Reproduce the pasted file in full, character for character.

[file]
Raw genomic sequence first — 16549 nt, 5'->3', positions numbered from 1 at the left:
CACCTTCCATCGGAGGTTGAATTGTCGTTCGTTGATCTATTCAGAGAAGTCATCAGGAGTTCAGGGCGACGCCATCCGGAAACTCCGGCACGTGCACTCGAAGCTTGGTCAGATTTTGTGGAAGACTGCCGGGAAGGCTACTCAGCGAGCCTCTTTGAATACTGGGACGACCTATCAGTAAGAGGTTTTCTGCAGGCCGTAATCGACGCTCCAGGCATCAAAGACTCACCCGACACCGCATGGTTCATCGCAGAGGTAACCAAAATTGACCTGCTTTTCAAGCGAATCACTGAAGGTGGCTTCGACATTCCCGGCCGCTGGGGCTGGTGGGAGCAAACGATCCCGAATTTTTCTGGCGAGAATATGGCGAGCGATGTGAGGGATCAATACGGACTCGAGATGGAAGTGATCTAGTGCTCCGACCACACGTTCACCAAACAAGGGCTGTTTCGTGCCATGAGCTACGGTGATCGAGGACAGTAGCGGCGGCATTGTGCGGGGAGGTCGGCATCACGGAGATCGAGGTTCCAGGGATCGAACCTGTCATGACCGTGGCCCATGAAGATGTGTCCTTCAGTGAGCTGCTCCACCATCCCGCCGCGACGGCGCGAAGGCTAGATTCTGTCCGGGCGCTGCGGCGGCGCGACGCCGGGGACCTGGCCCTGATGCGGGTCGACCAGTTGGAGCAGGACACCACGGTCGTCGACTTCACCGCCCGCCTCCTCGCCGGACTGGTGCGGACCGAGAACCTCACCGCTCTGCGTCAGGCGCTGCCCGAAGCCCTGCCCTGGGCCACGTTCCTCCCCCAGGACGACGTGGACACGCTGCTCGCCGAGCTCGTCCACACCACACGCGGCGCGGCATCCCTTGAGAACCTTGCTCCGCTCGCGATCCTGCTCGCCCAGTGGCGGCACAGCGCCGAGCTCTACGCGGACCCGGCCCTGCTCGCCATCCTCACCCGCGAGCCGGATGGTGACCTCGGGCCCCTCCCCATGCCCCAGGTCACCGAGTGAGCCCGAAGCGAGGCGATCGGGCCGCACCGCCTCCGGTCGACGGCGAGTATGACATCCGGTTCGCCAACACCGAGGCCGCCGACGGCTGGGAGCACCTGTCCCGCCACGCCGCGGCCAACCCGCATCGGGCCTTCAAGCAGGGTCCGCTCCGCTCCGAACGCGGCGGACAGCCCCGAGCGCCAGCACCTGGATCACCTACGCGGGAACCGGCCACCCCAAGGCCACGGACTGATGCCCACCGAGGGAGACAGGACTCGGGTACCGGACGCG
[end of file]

Raw genomic sequence first — 16549 nt, 5'->3', positions numbered from 1 at the left:
CACCTTCCATCGGAGGTTGAATTGTCGTTCGTTGATCTATTCAGAGAAGTCATCAGGAGTTCAGGGCGACGCCATCCGGAAACTCCGGCACGTGCACTCGAAGCTTGGTCAGATTTTGTGGAAGACTGCCGGGAAGGCTACTCAGCGAGCCTCTTTGAATACTGGGACGACCTATCAGTAAGAGGTTTTCTGCAGGCCGTAATCGACGCTCCAGGCATCAAAGACTCACCCGACACCGCATGGTTCATCGCAGAGGTAACCAAAATTGACCTGCTTTTCAAGCGAATCACTGAAGGTGGCTTCGACATTCCCGGCCGCTGGGGCTGGTGGGAGCAAACGATCCCGAATTTTTCTGGCGAGAATATGGCGAGCGATGTGAGGGATCAATACGGACTCGAGATGGAAGTGATCTAGTGCTCCGACCACACGTTCACCAAACAAGGGCTGTTTCGTGCCATGAGCTACGGTGATCGAGGACAGTAGCGGCGGCATTGTGCGGGGAGGTCGGCATCACGGAGATCGAGGTTCCAGGGATCGAACCTGTCATGACCGTGGCCCATGAAGATGTGTCCTTCAGTGAGCTGCTCCACCATCCCGCCGCGACGGCGCGAAGGCTAGATTCTGTCCGGGCGCTGCGGCGGCGCGACGCCGGGGACCTGGCCCTGATGCGGGTCGACCAGTTGGAGCAGGACACCACGGTCGTCGACTTCACCGCCCGCCTCCTCGCCGGACTGGTGCGGACCGAGAACCTCACCGCTCTGCGTCAGGCGCTGCCCGAAGCCCTGCCCTGGGCCACGTTCCTCCCCCAGGACGACGTGGACACGCTGCTCGCCGAGCTCGTCCACACCACACGCGGCGCGGCATCCCTTGAGAACCTTGCTCCGCTCGCGATCCTGCTCGCCCAGTGGCGGCACAGCGCCGAGCTCTACGCGGACCCGGCCCTGCTCGCCATCCTCACCCGCGAGCCGGATGGTGACCTCGGGCCCCTCCCCATGCCCCAGGTCACCGAGTGAGCCCGAAGCGAGGCGATCGGGCCGCACCGCCTCCGGTCGACGGCGAGTATGACATCCGGTTCGCCAACACCGAGGCCGCCGACGGCTGGGAGCACCTGTCCCGCCACGCCGCGGCCAACCCGCATCGGGCCTTCAAGCAGGGTCCGCTCCGCTCCGAACGCGGCGGACAGCCCCGAGCGCCAGCACCTGGATCACCTACGCGGGAACCGGCCACCCCAAGGCCACGGACTGATGCCCACCGAGGGAGACAGGACTCGGGTACCGGACGCG